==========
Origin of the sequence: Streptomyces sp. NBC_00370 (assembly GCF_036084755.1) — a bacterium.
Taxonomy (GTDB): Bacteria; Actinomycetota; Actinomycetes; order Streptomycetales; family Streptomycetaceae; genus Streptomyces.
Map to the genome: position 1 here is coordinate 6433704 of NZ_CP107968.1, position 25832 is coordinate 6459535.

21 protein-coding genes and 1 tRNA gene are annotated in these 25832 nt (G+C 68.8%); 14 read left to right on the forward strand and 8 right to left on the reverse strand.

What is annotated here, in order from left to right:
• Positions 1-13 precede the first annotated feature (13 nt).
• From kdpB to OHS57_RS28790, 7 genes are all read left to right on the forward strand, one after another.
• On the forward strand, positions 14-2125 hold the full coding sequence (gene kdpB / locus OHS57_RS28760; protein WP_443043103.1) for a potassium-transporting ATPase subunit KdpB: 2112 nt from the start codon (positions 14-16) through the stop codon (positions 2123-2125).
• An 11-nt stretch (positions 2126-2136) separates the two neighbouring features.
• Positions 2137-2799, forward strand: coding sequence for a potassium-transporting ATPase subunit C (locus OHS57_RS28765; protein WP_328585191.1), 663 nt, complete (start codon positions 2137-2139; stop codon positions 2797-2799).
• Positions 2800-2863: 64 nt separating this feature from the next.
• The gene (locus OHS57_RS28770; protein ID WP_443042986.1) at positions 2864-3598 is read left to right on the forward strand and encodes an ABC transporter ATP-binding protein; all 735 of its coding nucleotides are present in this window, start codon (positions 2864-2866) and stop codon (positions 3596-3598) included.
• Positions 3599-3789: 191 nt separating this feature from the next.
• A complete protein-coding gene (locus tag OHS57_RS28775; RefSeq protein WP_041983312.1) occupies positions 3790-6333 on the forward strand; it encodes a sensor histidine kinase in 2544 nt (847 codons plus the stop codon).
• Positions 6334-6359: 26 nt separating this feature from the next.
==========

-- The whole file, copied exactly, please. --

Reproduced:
Origin of the sequence: Streptomyces sp. NBC_00370 (assembly GCF_036084755.1) — a bacterium.
Taxonomy (GTDB): Bacteria; Actinomycetota; Actinomycetes; order Streptomycetales; family Streptomycetaceae; genus Streptomyces.
Map to the genome: position 1 here is coordinate 6433704 of NZ_CP107968.1, position 25832 is coordinate 6459535.

21 protein-coding genes and 1 tRNA gene are annotated in these 25832 nt (G+C 68.8%); 14 read left to right on the forward strand and 8 right to left on the reverse strand.

What is annotated here, in order from left to right:
• Positions 1-13 precede the first annotated feature (13 nt).
• From kdpB to OHS57_RS28790, 7 genes are all read left to right on the forward strand, one after another.
• On the forward strand, positions 14-2125 hold the full coding sequence (gene kdpB / locus OHS57_RS28760; protein WP_443043103.1) for a potassium-transporting ATPase subunit KdpB: 2112 nt from the start codon (positions 14-16) through the stop codon (positions 2123-2125).
• An 11-nt stretch (positions 2126-2136) separates the two neighbouring features.
• Positions 2137-2799, forward strand: coding sequence for a potassium-transporting ATPase subunit C (locus OHS57_RS28765; protein WP_328585191.1), 663 nt, complete (start codon positions 2137-2139; stop codon positions 2797-2799).
• Positions 2800-2863: 64 nt separating this feature from the next.
• The gene (locus OHS57_RS28770; protein ID WP_443042986.1) at positions 2864-3598 is read left to right on the forward strand and encodes an ABC transporter ATP-binding protein; all 735 of its coding nucleotides are present in this window, start codon (positions 2864-2866) and stop codon (positions 3596-3598) included.
• Positions 3599-3789: 191 nt separating this feature from the next.
• A complete protein-coding gene (locus tag OHS57_RS28775; RefSeq protein WP_041983312.1) occupies positions 3790-6333 on the forward strand; it encodes a sensor histidine kinase in 2544 nt (847 codons plus the stop codon).
• Positions 6334-6359: 26 nt separating this feature from the next.